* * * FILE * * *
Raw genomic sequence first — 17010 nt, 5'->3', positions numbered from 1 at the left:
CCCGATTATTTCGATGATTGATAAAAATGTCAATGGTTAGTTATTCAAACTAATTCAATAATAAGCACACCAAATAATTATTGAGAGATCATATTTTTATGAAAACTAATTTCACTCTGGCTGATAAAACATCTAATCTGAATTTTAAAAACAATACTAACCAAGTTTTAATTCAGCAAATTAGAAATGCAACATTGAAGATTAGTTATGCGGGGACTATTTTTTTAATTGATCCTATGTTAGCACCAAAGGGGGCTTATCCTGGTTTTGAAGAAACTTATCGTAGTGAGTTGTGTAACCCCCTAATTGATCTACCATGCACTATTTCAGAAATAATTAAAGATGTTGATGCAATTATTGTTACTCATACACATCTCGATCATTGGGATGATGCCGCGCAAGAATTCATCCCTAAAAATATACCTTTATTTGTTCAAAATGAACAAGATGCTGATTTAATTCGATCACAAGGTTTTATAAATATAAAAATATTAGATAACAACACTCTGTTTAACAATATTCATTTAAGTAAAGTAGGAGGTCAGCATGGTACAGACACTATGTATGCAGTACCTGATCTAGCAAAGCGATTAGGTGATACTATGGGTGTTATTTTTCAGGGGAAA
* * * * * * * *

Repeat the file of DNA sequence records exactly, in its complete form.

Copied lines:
Raw genomic sequence first — 17010 nt, 5'->3', positions numbered from 1 at the left:
CCCGATTATTTCGATGATTGATAAAAATGTCAATGGTTAGTTATTCAAACTAATTCAATAATAAGCACACCAAATAATTATTGAGAGATCATATTTTTATGAAAACTAATTTCACTCTGGCTGATAAAACATCTAATCTGAATTTTAAAAACAATACTAACCAAGTTTTAATTCAGCAAATTAGAAATGCAACATTGAAGATTAGTTATGCGGGGACTATTTTTTTAATTGATCCTATGTTAGCACCAAAGGGGGCTTATCCTGGTTTTGAAGAAACTTATCGTAGTGAGTTGTGTAACCCCCTAATTGATCTACCATGCACTATTTCAGAAATAATTAAAGATGTTGATGCAATTATTGTTACTCATACACATCTCGATCATTGGGATGATGCCGCGCAAGAATTCATCCCTAAAAATATACCTTTATTTGTTCAAAATGAACAAGATGCTGATTTAATTCGATCACAAGGTTTTATAAATATAAAAATATTAGATAACAACACTCTGTTTAACAATATTCATTTAAGTAAAGTAGGAGGTCAGCATGGTACAGACACTATGTATGCAGTACCTGATCTAGCAAAGCGATTAGGTGATACTATGGGTGTTATTTTTCAGGGGAAA